Mixed response to reopening details

Indicative dates welcomed but “bitter disappointment” at ban on indoor alcohol sales

TODAY’S announcements on the easing of lockdown restrictions and planned reopening of the hospitality sector have been met with a mixed response from trade groups and operators.

First minister Nicola Sturgeon announced today (16th March) indicative dates for the reopening of the sector. She said that, from 26th April, venues should be able to serve six customers from up to three households in outdoor areas and four customers from two households indoors. Alcohol will be allowed in outdoor areas but not indoors until at least mid-May. The announcements formed part of a wider easing of lockdown restrictions in the coming months.

Responding to the news Willie Macleod, executive director for Scotland at UK Hospitality, said that although there is now “light at the end of the tunnel”, there will be “significant disappointment” from parts of the industry.

“We had proposed that alcohol be served indoors with a meal, so for that not to be allowed is a major disappointment,” said Macleod.

“Restricting outdoor spaces to just six people from three households will likewise be a significant barrier to viability. The curfews, 10pm for outdoors and 8pm for indoors, will also seriously restrict businesses’ ability to break even.

“These businesses are, in many cases, only just clinging on.”

Colin Wilkinson, managing director of the Scottish Licensed Trade Association, agreed.

He said the continued restrictions on trading indoors will be “a bitter blow” to many operators.

“We welcome these indicative dates for reopening as they provide more clarity for businesses but overall, these slight lifting of restrictions don’t go far enough and, for the majority, reopening will remain unviable,” said Wilkinson.

“We’re bitterly disappointed.”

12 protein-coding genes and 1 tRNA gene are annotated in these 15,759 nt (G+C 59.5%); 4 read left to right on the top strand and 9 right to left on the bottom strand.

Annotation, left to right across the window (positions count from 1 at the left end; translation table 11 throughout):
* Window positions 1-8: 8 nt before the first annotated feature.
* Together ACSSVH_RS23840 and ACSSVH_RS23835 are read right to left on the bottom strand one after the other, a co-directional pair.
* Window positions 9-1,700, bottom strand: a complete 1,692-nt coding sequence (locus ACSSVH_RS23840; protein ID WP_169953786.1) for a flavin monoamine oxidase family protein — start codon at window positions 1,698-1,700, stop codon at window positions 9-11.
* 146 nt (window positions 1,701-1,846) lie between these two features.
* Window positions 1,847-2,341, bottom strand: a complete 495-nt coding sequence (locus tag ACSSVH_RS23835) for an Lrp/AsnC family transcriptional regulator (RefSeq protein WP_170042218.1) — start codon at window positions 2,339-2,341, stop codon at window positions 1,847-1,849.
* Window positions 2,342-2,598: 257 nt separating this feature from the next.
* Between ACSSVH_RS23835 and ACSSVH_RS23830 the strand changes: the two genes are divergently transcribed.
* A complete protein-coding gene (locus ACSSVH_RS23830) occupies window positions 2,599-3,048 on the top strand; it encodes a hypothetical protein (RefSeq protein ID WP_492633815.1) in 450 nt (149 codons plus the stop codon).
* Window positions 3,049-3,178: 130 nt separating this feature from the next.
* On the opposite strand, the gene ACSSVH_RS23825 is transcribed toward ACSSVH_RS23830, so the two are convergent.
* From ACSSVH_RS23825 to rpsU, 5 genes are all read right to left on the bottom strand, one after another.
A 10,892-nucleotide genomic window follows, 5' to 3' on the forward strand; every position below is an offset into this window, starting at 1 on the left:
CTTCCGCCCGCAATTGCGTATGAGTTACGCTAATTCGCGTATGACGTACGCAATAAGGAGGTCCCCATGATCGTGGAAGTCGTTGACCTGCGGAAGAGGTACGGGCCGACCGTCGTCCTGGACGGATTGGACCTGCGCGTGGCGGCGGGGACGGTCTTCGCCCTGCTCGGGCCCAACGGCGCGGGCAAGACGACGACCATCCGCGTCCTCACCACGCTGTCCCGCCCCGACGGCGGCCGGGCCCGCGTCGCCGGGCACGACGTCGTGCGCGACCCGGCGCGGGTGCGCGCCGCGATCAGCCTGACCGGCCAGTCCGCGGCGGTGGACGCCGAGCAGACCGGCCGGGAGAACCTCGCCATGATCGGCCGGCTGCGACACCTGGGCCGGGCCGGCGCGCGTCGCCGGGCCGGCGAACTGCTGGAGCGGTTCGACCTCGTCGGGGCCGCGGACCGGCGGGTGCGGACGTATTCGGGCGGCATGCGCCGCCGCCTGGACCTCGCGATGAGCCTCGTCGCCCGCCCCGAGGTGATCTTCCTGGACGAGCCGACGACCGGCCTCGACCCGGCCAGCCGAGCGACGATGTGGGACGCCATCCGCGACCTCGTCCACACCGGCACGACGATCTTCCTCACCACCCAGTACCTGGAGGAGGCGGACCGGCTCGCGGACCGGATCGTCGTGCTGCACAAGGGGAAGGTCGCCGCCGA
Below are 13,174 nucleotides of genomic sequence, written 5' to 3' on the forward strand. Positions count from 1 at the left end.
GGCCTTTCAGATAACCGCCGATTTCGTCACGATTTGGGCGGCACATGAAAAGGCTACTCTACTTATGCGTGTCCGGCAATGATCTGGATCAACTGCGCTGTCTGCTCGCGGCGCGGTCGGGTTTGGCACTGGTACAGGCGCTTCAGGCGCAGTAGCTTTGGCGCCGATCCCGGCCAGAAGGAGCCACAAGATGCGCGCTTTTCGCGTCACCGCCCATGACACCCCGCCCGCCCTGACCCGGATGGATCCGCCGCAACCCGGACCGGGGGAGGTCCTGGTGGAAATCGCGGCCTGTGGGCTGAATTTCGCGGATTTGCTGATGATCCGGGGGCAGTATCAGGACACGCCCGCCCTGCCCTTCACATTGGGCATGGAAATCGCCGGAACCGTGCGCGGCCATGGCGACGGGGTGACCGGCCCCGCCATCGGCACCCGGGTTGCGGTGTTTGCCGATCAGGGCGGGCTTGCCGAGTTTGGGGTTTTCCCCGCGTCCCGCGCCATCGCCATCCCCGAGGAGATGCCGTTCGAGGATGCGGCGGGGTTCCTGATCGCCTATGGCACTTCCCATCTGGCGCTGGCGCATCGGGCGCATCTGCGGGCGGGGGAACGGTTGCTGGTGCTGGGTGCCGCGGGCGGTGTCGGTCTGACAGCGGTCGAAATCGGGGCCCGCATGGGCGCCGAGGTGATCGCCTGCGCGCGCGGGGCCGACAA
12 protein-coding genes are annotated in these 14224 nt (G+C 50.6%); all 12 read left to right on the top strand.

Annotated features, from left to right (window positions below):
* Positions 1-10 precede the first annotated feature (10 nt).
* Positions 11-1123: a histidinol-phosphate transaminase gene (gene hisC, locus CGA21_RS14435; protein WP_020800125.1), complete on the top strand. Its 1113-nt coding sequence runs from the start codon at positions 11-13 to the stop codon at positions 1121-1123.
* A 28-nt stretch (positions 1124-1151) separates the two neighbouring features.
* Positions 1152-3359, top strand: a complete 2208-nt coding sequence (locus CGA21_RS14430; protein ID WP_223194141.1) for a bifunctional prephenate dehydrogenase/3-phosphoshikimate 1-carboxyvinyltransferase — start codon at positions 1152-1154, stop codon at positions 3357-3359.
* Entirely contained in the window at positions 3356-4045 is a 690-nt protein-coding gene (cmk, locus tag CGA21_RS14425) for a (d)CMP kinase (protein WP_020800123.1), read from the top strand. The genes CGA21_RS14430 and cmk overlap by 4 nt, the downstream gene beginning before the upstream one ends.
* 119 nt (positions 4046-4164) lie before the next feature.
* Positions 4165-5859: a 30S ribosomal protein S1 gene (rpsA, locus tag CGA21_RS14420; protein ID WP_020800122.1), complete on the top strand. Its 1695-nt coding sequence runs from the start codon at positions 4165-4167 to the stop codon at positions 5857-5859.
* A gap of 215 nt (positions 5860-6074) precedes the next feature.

Emma McClarkin, chief executive of the Scottish Beer & Pub Association, said the indicative dates for reopening will give bar and pub operators “some hope”, but “still falls short on what many pubs and bars require”.

“The recovery period doesn’t fully begin until all restrictions have been removed, particularly for wet pubs and late-night venues,” said McClarkin.

“We urge the Scottish Government to confirm as soon as possible the date in which all restrictions will be removed, until then many businesses will be forced to sit and wait.”

And Stephen Montgomery, spokesman for the Scottish Hospitality Group, called on the Scottish Government to “review its stance on alcohol and the arbitrary curfews it is imposing”.

Others were more upbeat about the plans.

Nic Wood, owner of Edinburgh-based Signature Group, said: “Whilst there has never been any evidence to suggest hospitality spread the virus, and the restrictions to trade and guidance to operate make transmission unlikely, we are encouraged that the Scottish Government is listening and beginning to understand the complexities of our sector.

“No one is underestimating the effects of the pandemic and public health is right to be at the forefront of all minds but we need to consider the economic implications and find the right balance.

“Jobs must be protected and this news will come as relief to the 250,000 employed in the Scottish hospitality industry.

“Reopening will be steady and practical and we need customers and patrons to come out, when they feel the time is right and support their bars and restaurants.”

This was echoed by Tanja Lister, owner of the Kylesku Hotel in Sutherland, who said the team at the hotel “very much welcome the indicative timelines as set out by the first minister”.

“After a bruising year, we’re eagerly awaiting to reopen our doors once more and welcome back our much-missed guests,” said Lister.

“Whilst it has inevitably been, and continues to be, a challenging time, the messages of support and the pent-up demand have carried us through this.

“The last year has underlined the key role that hospitality and tourism plays as part of our way of life and also wellbeing. We will be ready with that famous Highland welcome just as soon as restrictions lift.”

And Scottish Tourism Alliance (STA) chief executive, Marc Crothall, said the reopening dates “will be massively welcomed by the sector”.

“The STA has been in discussion with the Scottish Government on almost a daily basis over the past few weeks to highlight the need for a clearer route out of lockdown to be given to tourism businesses and our supply chain, not only to allow for the necessary timeframe to plan for reopening, but to protect the many thousands of jobs which are at risk,” said Crothall.

“Today’s announcement will offer some very much needed light at the end of what has been the darkest tunnel for our industry.”